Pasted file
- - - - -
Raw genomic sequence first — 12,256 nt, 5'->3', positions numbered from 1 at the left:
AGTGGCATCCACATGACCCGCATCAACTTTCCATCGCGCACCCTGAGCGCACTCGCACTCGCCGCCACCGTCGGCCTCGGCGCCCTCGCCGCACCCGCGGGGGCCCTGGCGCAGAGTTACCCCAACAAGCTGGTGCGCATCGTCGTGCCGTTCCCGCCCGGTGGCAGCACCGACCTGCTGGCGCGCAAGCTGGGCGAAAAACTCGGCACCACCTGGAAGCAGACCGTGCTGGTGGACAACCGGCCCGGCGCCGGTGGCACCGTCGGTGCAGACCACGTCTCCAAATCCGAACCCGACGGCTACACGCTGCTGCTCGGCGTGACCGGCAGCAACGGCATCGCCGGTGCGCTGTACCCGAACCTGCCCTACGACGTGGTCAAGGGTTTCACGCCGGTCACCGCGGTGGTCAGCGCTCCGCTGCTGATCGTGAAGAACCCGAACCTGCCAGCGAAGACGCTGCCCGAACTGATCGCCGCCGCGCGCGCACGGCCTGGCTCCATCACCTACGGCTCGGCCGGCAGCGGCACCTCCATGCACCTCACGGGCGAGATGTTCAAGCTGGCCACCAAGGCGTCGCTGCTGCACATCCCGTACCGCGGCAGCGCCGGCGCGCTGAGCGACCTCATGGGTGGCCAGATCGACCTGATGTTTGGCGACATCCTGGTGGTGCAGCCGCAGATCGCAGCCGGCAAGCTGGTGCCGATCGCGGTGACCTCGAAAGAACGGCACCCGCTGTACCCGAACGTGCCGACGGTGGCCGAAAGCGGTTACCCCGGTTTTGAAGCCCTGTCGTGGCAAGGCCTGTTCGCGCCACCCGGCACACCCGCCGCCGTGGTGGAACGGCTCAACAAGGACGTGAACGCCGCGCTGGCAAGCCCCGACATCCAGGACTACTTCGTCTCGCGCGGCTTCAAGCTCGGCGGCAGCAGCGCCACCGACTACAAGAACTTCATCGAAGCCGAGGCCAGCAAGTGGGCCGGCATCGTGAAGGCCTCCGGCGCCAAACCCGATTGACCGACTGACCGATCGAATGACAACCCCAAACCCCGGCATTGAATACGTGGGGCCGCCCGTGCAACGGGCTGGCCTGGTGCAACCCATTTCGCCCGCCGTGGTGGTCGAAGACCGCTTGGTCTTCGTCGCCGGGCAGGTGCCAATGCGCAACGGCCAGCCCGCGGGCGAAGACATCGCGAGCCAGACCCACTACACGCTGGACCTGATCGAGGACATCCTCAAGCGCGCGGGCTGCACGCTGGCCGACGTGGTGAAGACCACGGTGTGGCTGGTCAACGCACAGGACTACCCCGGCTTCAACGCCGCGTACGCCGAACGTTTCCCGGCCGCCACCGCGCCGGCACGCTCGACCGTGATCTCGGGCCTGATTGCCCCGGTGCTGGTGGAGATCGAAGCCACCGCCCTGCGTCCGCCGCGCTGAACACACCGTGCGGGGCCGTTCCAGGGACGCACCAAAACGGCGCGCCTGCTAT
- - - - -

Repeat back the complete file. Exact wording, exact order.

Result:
Raw genomic sequence first — 12,256 nt, 5'->3', positions numbered from 1 at the left:
AGTGGCATCCACATGACCCGCATCAACTTTCCATCGCGCACCCTGAGCGCACTCGCACTCGCCGCCACCGTCGGCCTCGGCGCCCTCGCCGCACCCGCGGGGGCCCTGGCGCAGAGTTACCCCAACAAGCTGGTGCGCATCGTCGTGCCGTTCCCGCCCGGTGGCAGCACCGACCTGCTGGCGCGCAAGCTGGGCGAAAAACTCGGCACCACCTGGAAGCAGACCGTGCTGGTGGACAACCGGCCCGGCGCCGGTGGCACCGTCGGTGCAGACCACGTCTCCAAATCCGAACCCGACGGCTACACGCTGCTGCTCGGCGTGACCGGCAGCAACGGCATCGCCGGTGCGCTGTACCCGAACCTGCCCTACGACGTGGTCAAGGGTTTCACGCCGGTCACCGCGGTGGTCAGCGCTCCGCTGCTGATCGTGAAGAACCCGAACCTGCCAGCGAAGACGCTGCCCGAACTGATCGCCGCCGCGCGCGCACGGCCTGGCTCCATCACCTACGGCTCGGCCGGCAGCGGCACCTCCATGCACCTCACGGGCGAGATGTTCAAGCTGGCCACCAAGGCGTCGCTGCTGCACATCCCGTACCGCGGCAGCGCCGGCGCGCTGAGCGACCTCATGGGTGGCCAGATCGACCTGATGTTTGGCGACATCCTGGTGGTGCAGCCGCAGATCGCAGCCGGCAAGCTGGTGCCGATCGCGGTGACCTCGAAAGAACGGCACCCGCTGTACCCGAACGTGCCGACGGTGGCCGAAAGCGGTTACCCCGGTTTTGAAGCCCTGTCGTGGCAAGGCCTGTTCGCGCCACCCGGCACACCCGCCGCCGTGGTGGAACGGCTCAACAAGGACGTGAACGCCGCGCTGGCAAGCCCCGACATCCAGGACTACTTCGTCTCGCGCGGCTTCAAGCTCGGCGGCAGCAGCGCCACCGACTACAAGAACTTCATCGAAGCCGAGGCCAGCAAGTGGGCCGGCATCGTGAAGGCCTCCGGCGCCAAACCCGATTGACCGACTGACCGATCGAATGACAACCCCAAACCCCGGCATTGAATACGTGGGGCCGCCCGTGCAACGGGCTGGCCTGGTGCAACCCATTTCGCCCGCCGTGGTGGTCGAAGACCGCTTGGTCTTCGTCGCCGGGCAGGTGCCAATGCGCAACGGCCAGCCCGCGGGCGAAGACATCGCGAGCCAGACCCACTACACGCTGGACCTGATCGAGGACATCCTCAAGCGCGCGGGCTGCACGCTGGCCGACGTGGTGAAGACCACGGTGTGGCTGGTCAACGCACAGGACTACCCCGGCTTCAACGCCGCGTACGCCGAACGTTTCCCGGCCGCCACCGCGCCGGCACGCTCGACCGTGATCTCGGGCCTGATTGCCCCGGTGCTGGTGGAGATCGAAGCCACCGCCCTGCGTCCGCCGCGCTGAACACACCGTGCGGGGCCGTTCCAGGGACGCACCAAAACGGCGCGCCTGCTAT